Deltron 3030 at First Avenue, 10/20/13
|Photo by Mark Kartarik|
with Kid Koala
First Avenue, Minneapolis
Sunday, October 20, 2013
After seven years of teasers, small leaks, and label delays, it's two-thousand-thirteen, and the new Deltron 3030 record finally dropped. Like a long awaited sequel to a beloved cult film, Event II provoked a whole spectrum of reactions, but the supergroup's tour to support it had the fanboys out in droves. Bay Area rapper-producer duo Del the Funky Homosapien and Dan the Automator, backed by Canadian turntablist Kid Koala rocked their thoroughly unique sci-fi project to a sold out mainroom last night.
See Also: Slideshow: Deltron 3030 at First Avenue
Kid Koala's wizard-level control of the faders made for a fascinating opening act for the show. With the kind of A-level scratching talent that seems to be rarer than ever, the DJ put together a masterful set of mixes that were a real treat to behold. Moving nimbly between three turntables, two mixers, and what appeared to be a circut-bending effects board, Koala put on a clinic for the kind of precise, surgeon's scalpel cuts that made him a star of the DJ battle circuit. After a the set's sole flub, a false start that probably would have gone unnoticed, the DJ humbly apologized and shared an anecdote about a painfully embarrassing piano recital from his youth, noting that it made all the screw-ups that came after it seem tame in comparison.
|Photos by Mark Kartarik|
As the mainroom's curtain raised for the main event, the artists were nowhere to be seen, with fog swirling around the empty stage, lit in dark blue and purple. Samples of a Tennis match bled through swirling sci-fi noise, coalescing around the phrase "the return" until the Dan, Del, and Kid Koala appeared with their three-man backing band to begin Deltron's classic intro track "3030." The sold-out crowd of die-hard nerds went ape, and the song's relatively (for Deltron, anyway) simple hook echoed off the walls.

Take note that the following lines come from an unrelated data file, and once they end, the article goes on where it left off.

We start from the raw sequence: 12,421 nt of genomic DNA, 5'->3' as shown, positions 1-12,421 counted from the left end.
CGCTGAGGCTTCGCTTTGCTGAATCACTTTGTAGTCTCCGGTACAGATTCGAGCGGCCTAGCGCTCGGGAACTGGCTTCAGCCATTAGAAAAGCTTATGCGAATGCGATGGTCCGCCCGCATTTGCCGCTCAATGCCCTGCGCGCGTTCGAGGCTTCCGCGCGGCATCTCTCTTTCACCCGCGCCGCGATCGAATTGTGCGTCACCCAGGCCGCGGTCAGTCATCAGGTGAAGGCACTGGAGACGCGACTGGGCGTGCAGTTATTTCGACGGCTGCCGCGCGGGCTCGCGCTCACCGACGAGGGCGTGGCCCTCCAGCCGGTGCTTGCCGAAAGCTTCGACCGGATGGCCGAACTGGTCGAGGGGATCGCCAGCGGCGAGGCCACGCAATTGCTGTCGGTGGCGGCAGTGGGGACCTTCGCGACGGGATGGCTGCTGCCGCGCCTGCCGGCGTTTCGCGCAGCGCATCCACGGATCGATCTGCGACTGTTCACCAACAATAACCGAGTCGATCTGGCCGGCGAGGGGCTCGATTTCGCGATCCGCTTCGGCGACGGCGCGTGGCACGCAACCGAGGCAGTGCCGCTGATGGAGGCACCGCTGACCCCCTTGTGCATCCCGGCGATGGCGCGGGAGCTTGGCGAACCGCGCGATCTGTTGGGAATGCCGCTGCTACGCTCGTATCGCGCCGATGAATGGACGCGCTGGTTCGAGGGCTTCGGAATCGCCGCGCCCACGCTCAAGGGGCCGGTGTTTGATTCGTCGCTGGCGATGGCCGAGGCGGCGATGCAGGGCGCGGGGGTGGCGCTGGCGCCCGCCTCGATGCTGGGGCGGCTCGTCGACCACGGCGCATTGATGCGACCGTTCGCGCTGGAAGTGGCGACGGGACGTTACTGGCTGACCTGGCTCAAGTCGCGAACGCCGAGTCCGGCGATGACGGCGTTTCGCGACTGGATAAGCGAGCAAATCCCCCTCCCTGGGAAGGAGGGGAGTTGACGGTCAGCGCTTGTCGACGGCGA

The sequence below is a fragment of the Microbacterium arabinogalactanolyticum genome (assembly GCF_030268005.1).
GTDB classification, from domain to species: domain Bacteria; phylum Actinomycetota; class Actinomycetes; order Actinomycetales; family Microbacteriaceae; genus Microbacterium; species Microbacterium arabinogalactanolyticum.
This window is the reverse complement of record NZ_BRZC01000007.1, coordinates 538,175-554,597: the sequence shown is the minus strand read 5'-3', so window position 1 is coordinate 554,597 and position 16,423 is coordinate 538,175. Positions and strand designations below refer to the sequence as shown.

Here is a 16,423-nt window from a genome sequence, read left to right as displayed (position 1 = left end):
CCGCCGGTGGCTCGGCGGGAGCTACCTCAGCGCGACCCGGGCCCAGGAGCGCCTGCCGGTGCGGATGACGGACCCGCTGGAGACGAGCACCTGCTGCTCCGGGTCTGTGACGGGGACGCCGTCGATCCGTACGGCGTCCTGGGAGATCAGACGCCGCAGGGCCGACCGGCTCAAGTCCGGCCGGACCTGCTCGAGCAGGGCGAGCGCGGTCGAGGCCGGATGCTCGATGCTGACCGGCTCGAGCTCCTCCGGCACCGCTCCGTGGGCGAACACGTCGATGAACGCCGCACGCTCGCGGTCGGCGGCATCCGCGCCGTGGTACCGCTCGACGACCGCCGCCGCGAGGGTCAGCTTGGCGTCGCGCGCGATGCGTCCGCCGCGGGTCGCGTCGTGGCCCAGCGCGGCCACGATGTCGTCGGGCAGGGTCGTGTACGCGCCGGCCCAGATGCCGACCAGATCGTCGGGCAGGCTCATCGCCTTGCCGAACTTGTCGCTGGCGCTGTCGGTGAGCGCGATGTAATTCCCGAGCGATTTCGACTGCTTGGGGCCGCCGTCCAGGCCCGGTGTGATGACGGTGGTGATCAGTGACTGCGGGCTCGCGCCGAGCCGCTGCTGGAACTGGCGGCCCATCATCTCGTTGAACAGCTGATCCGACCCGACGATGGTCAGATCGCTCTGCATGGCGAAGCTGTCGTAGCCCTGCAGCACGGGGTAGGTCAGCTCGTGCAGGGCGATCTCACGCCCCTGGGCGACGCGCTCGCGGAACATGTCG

It's a testament to the project's inventiveness that Deltron 3030 has had such widespread popularity. Normally, things falling this far on the nerdy end of the hip-hop spectrum tend to be niche affairs, but joints like "Positive Contact" rock a party surprisingly well for having complex lyrics about interstellar corporations and post-apocalyptic conspiracies. Sure, some of the density of Del's nimble, metaphor-laden wordplay gets lost in translation, but witnessing the MC spit bars upon bars stacked with $30 adjectives the entire evening was truly impressive. A lot of credit should go to Dan the Automator and Kid Koala as well, without their mothership-funk soundscapes to anchor all of this weirdness, Deltron would be lose a lot of its unique appeal.
The Automator himself spent the show triggering a whole array of samples from his control station that enhanced the music's alien qualities, while also playing hype-man for Del and conducting their live backing band. It was hard to tell if Dan just really enjoyed dancing like that, or if the power-trio -- featuring Juan Alderete of the Mars Volta and Racer X -- really just needed that much instruction, but the producer was up and waving his arms like Osmo Vanska during nearly every break in the show's beats. The musicians themselves weren't really helped by the mix, which occasionally sounded muddy when trying to layer all of the dense textures that make up songs like "Nobody Can." Still they provided a solid backing that allowed Del and Kid Koala to go all the way in with their lyrical and scratching abilities, and a rock atmosphere that made even the geekiest Deltron songs into bangers.